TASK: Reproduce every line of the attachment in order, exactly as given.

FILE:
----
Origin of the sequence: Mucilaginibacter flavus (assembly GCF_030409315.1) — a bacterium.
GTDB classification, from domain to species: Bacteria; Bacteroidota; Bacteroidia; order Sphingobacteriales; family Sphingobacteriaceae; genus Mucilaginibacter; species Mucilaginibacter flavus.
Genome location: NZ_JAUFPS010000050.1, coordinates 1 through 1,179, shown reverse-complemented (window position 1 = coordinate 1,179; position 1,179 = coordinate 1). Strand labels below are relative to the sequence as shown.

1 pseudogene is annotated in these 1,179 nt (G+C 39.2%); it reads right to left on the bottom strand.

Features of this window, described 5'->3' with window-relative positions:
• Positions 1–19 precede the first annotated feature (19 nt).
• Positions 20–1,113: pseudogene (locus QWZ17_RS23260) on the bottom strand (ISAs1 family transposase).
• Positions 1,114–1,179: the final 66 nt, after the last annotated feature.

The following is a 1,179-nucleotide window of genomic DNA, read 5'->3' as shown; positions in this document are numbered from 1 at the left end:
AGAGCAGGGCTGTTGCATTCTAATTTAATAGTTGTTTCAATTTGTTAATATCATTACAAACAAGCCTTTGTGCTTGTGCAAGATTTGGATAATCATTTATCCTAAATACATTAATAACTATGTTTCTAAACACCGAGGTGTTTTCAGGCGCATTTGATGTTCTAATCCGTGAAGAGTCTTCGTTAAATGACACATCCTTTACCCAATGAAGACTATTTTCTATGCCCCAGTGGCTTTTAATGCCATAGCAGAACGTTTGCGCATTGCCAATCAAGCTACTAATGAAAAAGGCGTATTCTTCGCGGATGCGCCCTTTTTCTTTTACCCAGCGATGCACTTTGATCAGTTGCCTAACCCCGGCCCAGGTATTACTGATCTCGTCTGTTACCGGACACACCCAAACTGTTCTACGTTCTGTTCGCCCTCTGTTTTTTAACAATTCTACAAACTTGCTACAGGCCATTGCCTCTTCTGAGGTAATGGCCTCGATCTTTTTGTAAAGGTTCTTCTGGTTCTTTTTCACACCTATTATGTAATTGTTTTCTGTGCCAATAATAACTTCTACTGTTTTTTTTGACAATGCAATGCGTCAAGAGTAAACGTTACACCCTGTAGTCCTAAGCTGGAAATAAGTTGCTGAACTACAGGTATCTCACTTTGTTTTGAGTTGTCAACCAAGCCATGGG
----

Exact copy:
Origin of the sequence: Mucilaginibacter flavus (assembly GCF_030409315.1) — a bacterium.
GTDB classification, from domain to species: Bacteria; Bacteroidota; Bacteroidia; order Sphingobacteriales; family Sphingobacteriaceae; genus Mucilaginibacter; species Mucilaginibacter flavus.
Genome location: NZ_JAUFPS010000050.1, coordinates 1 through 1,179, shown reverse-complemented (window position 1 = coordinate 1,179; position 1,179 = coordinate 1). Strand labels below are relative to the sequence as shown.

1 pseudogene is annotated in these 1,179 nt (G+C 39.2%); it reads right to left on the bottom strand.

Features of this window, described 5'->3' with window-relative positions:
• Positions 1–19 precede the first annotated feature (19 nt).
• Positions 20–1,113: pseudogene (locus QWZ17_RS23260) on the bottom strand (ISAs1 family transposase).
• Positions 1,114–1,179: the final 66 nt, after the last annotated feature.

The following is a 1,179-nucleotide window of genomic DNA, read 5'->3' as shown; positions in this document are numbered from 1 at the left end:
AGAGCAGGGCTGTTGCATTCTAATTTAATAGTTGTTTCAATTTGTTAATATCATTACAAACAAGCCTTTGTGCTTGTGCAAGATTTGGATAATCATTTATCCTAAATACATTAATAACTATGTTTCTAAACACCGAGGTGTTTTCAGGCGCATTTGATGTTCTAATCCGTGAAGAGTCTTCGTTAAATGACACATCCTTTACCCAATGAAGACTATTTTCTATGCCCCAGTGGCTTTTAATGCCATAGCAGAACGTTTGCGCATTGCCAATCAAGCTACTAATGAAAAAGGCGTATTCTTCGCGGATGCGCCCTTTTTCTTTTACCCAGCGATGCACTTTGATCAGTTGCCTAACCCCGGCCCAGGTATTACTGATCTCGTCTGTTACCGGACACACCCAAACTGTTCTACGTTCTGTTCGCCCTCTGTTTTTTAACAATTCTACAAACTTGCTACAGGCCATTGCCTCTTCTGAGGTAATGGCCTCGATCTTTTTGTAAAGGTTCTTCTGGTTCTTTTTCACACCTATTATGTAATTGTTTTCTGTGCCAATAATAACTTCTACTGTTTTTTTTGACAATGCAATGCGTCAAGAGTAAACGTTACACCCTGTAGTCCTAAGCTGGAAATAAGTTGCTGAACTACAGGTATCTCACTTTGTTTTGAGTTGTCAACCAAGCCATGGG